Wa­ter projects win praise

Tasmanian Country - - OPINION -

THE head of Tas­ma­nia’s peak farm­ing body says last week’s na­tional drought sum­mit shows Tas­ma­nia is on the right track when it comes to ir­ri­ga­tion in­vest­ment.

Tas­ma­nian Farm­ers and Gra­ziers As­so­ci­a­tion pres­i­dent Wayne John­ston was one of the rep­re­sen­ta­tives at last week’s sum­mit.

Mr John­ston said the state’s ap­proach to drought-proof­ing and ir­ri­ga­tion in­fra­struc­ture was some­thing many ar­eas of the main­land could learn from.

“A lot of the del­e­gates were ac­tu­ally sur­prised at how much money we’ve spent here on ir­ri­ga­tion over the last 10 years or so,” Mr John­ston said.

“We do have some very dry ar­eas on the East Coast at the mo­ment . . . but the work that has gone on over the last 10 years has gone a long way to drought proof­ing the state.

“The only way to pre­vent drought is to have wa­ter and that means build­ing dams or other in­fra­struc­ture.

“I think some of the other state gov­ern­ments could prob­a­bly do more when it comes to in­vest­ing in ma­jor in­fra­struc­ture like that.”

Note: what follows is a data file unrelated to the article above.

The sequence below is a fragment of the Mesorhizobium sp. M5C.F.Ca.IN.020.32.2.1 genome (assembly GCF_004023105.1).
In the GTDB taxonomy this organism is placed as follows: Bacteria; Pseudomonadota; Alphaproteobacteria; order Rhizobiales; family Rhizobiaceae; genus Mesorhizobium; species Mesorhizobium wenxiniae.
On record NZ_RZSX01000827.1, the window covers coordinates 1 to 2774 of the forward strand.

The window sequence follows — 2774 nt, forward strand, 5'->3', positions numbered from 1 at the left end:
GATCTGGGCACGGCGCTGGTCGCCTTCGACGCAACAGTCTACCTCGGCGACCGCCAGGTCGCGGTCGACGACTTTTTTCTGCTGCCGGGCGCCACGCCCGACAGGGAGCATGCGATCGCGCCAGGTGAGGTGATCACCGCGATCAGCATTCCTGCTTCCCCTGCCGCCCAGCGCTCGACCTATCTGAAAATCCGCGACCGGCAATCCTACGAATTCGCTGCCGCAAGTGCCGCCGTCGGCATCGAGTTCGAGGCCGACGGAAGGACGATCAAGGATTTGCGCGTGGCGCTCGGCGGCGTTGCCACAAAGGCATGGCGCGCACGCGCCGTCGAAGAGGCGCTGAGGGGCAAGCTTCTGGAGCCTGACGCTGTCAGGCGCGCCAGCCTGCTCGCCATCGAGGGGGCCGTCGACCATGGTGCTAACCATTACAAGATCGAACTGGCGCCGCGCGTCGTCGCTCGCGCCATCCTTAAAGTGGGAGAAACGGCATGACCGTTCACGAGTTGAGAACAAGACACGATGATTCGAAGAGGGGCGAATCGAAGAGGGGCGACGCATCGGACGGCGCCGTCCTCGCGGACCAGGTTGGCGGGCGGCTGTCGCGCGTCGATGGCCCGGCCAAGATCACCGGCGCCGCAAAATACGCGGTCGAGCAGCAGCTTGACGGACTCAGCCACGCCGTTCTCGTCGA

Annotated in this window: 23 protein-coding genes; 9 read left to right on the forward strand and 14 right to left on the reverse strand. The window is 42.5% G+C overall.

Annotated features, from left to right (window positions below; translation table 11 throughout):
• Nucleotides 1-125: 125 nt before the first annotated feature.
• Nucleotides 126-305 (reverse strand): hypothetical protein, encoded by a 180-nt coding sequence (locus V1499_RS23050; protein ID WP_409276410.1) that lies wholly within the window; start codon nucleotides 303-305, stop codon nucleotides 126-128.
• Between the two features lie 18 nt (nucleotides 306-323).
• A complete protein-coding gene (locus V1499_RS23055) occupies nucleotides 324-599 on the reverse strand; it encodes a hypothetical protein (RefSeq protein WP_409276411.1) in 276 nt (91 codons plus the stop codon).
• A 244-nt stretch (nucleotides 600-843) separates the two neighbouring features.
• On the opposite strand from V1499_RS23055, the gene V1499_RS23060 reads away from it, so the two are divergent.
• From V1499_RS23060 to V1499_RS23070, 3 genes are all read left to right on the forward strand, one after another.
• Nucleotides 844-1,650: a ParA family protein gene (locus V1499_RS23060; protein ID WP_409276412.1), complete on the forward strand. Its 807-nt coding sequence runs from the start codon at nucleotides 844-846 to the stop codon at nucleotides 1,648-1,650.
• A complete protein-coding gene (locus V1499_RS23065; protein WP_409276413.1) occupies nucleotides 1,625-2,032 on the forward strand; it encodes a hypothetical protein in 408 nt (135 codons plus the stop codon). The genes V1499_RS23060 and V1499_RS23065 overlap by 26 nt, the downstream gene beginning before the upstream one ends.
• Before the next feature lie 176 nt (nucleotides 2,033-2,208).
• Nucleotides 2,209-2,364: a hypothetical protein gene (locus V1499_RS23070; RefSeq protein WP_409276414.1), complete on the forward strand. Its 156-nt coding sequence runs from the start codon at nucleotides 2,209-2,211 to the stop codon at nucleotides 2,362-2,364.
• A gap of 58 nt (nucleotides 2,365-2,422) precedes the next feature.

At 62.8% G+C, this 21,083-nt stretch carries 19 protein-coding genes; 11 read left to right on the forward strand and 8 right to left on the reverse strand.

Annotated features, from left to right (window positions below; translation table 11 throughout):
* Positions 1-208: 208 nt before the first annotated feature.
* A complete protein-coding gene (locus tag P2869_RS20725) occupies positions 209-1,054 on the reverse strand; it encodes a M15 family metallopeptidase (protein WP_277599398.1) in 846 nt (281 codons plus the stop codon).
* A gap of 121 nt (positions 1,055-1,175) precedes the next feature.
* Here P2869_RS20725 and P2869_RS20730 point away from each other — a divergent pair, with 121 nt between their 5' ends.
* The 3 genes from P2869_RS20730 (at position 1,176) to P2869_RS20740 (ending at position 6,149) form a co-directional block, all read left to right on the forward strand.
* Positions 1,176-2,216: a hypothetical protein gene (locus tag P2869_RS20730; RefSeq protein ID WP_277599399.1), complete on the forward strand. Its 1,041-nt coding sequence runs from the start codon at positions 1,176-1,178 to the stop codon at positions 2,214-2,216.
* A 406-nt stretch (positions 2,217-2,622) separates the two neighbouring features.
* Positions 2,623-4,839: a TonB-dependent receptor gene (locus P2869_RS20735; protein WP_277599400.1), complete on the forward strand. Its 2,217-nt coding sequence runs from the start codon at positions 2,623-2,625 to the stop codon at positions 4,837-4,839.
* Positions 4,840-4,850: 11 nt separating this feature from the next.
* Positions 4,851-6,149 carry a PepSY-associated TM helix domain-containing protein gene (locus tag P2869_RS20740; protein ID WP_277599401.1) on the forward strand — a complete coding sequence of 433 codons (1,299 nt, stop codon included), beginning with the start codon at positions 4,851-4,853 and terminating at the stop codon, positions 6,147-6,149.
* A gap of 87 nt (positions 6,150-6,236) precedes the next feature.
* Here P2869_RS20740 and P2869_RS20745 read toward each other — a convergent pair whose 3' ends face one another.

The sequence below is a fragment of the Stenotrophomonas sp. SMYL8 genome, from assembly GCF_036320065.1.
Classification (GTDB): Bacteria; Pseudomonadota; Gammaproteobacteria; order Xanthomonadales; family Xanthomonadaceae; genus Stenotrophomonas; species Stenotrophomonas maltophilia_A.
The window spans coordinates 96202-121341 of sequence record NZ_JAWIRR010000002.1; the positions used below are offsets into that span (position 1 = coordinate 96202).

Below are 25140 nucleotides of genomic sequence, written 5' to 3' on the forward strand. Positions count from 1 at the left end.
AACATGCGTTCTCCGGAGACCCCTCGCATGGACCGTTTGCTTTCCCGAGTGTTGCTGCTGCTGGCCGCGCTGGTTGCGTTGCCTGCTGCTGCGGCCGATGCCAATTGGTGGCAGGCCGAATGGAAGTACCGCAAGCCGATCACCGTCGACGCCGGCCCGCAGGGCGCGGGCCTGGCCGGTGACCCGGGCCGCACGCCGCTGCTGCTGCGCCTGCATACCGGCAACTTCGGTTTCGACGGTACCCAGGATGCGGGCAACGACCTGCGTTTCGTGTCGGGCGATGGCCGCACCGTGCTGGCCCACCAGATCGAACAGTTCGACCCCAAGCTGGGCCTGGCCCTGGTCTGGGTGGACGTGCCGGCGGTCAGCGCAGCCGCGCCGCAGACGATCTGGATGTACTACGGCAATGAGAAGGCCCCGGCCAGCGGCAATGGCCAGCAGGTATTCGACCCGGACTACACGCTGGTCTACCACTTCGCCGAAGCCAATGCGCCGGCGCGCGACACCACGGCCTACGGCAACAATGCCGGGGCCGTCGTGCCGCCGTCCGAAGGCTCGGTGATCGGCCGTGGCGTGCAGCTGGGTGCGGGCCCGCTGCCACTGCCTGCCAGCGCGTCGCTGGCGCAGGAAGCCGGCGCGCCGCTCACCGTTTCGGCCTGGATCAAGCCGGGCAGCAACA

The Fed­eral Govern­ment has now com­mit­ted $3.9 bil­lion to a Drought Fu­ture Fund, which will in­crease to $5 bil­lion by 2028.

How­ever, the Govern­ment has been crit­i­cised this week for scant de­tail about where the fund­ing is to come from.

Some crit­ics have dis­missed the drought sum­mit as noth­ing more than a talk fest.

“Was it a talk fest, in some ways yes, but I’m hope­ful there will be some pos­i­tive changes that come out of it,” Mr John­ston said.

The lat­est anal­y­sis by the Aus­tralian Bureau of Agri­cul­ture, Re­source Eco­nomics and Sciences pre­sented at the drought sum­mit shows this year’s eastern Aus­tralian ce­real crop in the wheat and sheep zone is likely to be down by 53 per cent com­pared with the 20- year av­er­age.

In NSW the fore­cast is even worse, with pre­dic­tions of a 65 per cent drop on the 20-year av­er­age.

Over­all na­tional win­ter crop pro­duc­tion is ex­pected to be down by 23 per cent.

The ABARES re­port says de­mand for grain and fod­der has also put pres­sure on sup­plies which are now dwin­dling down to lev­els last seen dur­ing the 2006-2007 drought.

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